Welcome to Monaco
Monaco; the small principality that exudes luxury, exclusivity and where a movie star married her very own Prince charming. Monaco's history is intertwined with famous names, glamorous living and sometimes the scandal that comes when royals mingle with politicians, artists, icons of the fashion world, sports and movie stars.
A melting pot of cultures and nationalities and taking up an area just over 2km squared, Monaco is nestled between the French and Italian Rivieras. It offers up an array of luxury hotels, international sporting events, the F1 Monaco Grand Prix, multi-million euro yachts and of course the chance to visit the infamous Monte-Carlo casino. This legendary building is not only the most famous casino in the world, but also an architectural gem and wonderful example of the Belle Epoque style.
With a population of around 36,300, Monaco is the most densely populated country in the world. And although not quite a city, the Quartier of Monte-Carlo is a bustling hive of activity, shopping, fast cars and leisurely lunches! The three main areas within Monaco are La Condamine, Monte-Carlo and Monaco Ville.
La Condamine lies to the south-west of the principality, and includes Port Hercules and Monaco's business district. Restaurants and bars line the port, looking out on superyachts worth hundreds of millions of dollars. The port is seriously good for people-watching, particularly during the Monaco Grand Prix when F1 cars scream around the infamous bend at Rascasse. The Princess Caroline district is a smart pedestrianised area set back from the port with lots of good shops and plenty of places to eat and drink. It is distinctly upmarket, but has a relaxed friendly vibe and is a nice place to browse for a couple of hours. La Condamine is home to a traditional covered market that has been selling local produce since 1880; if ever there was a time to try some hot socca or a slice of fresh pissaladiere, this is it. During the summer months, the promenade above the port is transformed into a long noisy strip of fairground rides, bouncy castles, go-karts, and ice cream stalls-there’s also an open-air swimming pool with twisty water slides- what more could you want?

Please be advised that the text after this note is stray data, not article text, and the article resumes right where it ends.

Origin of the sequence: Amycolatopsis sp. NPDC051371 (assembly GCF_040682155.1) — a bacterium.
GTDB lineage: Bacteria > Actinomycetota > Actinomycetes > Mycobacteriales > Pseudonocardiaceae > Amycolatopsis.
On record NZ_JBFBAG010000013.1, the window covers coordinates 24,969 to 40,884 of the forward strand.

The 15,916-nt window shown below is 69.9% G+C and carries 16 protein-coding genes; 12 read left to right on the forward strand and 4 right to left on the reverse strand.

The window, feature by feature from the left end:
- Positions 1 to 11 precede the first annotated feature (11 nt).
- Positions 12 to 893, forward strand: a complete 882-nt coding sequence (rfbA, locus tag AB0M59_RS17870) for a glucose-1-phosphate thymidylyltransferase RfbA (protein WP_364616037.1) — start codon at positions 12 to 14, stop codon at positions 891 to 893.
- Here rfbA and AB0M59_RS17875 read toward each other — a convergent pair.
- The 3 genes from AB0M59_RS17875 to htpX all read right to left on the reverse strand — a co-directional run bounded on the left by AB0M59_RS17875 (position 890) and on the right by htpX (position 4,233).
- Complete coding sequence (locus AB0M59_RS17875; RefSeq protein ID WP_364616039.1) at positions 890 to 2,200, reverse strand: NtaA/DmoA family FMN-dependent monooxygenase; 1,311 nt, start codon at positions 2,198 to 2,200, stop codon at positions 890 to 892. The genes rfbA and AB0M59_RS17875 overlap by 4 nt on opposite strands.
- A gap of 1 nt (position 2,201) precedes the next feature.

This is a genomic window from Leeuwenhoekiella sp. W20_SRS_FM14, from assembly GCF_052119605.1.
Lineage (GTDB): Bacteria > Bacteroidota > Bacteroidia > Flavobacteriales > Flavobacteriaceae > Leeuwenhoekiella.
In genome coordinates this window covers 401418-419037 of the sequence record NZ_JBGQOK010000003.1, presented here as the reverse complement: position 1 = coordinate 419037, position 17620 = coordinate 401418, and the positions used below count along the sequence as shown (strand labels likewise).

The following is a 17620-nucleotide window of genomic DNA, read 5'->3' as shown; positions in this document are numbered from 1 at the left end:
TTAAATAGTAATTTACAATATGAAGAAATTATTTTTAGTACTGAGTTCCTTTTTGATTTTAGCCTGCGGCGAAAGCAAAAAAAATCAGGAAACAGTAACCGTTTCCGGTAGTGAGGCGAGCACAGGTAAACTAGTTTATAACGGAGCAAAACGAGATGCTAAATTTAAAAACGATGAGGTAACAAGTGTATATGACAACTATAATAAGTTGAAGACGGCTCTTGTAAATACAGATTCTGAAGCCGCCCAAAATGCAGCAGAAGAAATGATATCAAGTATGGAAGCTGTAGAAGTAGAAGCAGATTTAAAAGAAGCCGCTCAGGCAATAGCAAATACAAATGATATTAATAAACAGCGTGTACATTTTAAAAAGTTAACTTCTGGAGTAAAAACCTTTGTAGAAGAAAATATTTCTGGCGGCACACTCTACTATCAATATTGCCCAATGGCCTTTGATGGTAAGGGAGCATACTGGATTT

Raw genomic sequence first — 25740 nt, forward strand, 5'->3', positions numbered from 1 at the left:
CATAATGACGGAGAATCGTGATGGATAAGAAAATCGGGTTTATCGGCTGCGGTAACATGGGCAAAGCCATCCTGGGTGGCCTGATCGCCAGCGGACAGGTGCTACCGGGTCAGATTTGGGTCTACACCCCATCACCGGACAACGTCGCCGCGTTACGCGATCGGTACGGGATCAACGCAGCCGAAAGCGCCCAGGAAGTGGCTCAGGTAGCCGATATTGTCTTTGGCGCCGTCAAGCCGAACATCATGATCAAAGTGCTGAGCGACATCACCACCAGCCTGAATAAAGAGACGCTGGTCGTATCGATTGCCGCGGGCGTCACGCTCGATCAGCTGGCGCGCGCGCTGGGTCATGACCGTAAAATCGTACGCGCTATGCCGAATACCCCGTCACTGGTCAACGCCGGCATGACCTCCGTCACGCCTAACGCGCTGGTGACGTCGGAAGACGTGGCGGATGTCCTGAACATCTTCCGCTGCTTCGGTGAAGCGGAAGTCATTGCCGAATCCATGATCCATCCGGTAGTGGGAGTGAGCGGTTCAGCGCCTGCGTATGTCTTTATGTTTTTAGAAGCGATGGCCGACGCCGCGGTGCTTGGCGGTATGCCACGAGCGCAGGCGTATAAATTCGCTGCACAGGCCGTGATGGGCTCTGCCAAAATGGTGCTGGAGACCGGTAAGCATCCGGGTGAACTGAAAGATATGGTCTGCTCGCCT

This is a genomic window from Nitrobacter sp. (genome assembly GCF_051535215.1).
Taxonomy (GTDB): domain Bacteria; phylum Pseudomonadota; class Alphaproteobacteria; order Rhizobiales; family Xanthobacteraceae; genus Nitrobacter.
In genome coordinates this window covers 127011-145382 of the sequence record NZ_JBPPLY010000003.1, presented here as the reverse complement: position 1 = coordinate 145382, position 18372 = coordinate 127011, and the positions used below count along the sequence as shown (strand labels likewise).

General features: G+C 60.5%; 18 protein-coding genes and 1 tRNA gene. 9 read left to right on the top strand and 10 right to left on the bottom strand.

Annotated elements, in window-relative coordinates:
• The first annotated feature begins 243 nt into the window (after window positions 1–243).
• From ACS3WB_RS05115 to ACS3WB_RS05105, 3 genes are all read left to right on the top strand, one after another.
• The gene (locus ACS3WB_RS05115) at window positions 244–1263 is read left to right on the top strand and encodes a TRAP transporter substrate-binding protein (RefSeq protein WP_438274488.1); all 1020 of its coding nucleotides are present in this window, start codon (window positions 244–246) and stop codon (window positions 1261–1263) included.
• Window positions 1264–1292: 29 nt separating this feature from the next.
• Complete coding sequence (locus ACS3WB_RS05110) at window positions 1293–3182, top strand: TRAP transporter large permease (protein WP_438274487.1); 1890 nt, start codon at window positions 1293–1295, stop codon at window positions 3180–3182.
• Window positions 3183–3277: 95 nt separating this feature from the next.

Monte Carlo: just the name conjures up images of glittering casinos, supercars and belle epoque hotels. And the truth is exactly that: this tax-free haven under the Mediterranean sun attracts celebrities and oligarchs in droves! The greatest drawcard is the famous Place de Casino with its glittering Casino de Monte Carlo, Hotel de Paris and grand gardens with fountains. In the district's east quarter you'll find the Grimaldi Forum Convention Centre and Monaco's only public beach, Larvotto. The place to be seen is the Café de Paris, right next door to the famous Monte Carlo casino. It is open 24 hours a day, 7 days a week, and after dark it fills up with people celebrating casino wins with champagne cocktails and partying on the open air dancefloor. Other glamorous nightspots include Jimmyz and Buddha Bar, both nearby.
Monaco Ville refers to the old town of Monaco, or 'The Rock' which sits perched on a peninsula high above the Mediterranean. Many people refer to Monaco-Ville as an outdoor museum, and as you wander through the narrow medieval streets and vaulted passageways and watch the changing of the guard in front of the Prince's palace high above the sea, you'll probably feel the same way. Monaco Ville is often mistakenly believed to be the 'capital' of Monaco, though in fact it is a city-state. Some of the old town has been restored or rebuilt in grand style to look much older- such as the 'medieval' clock tower, which was actually built in the 19th century. Yet the effect is all very impressive- and the views up here are spectacular- you can actually see three countries at once!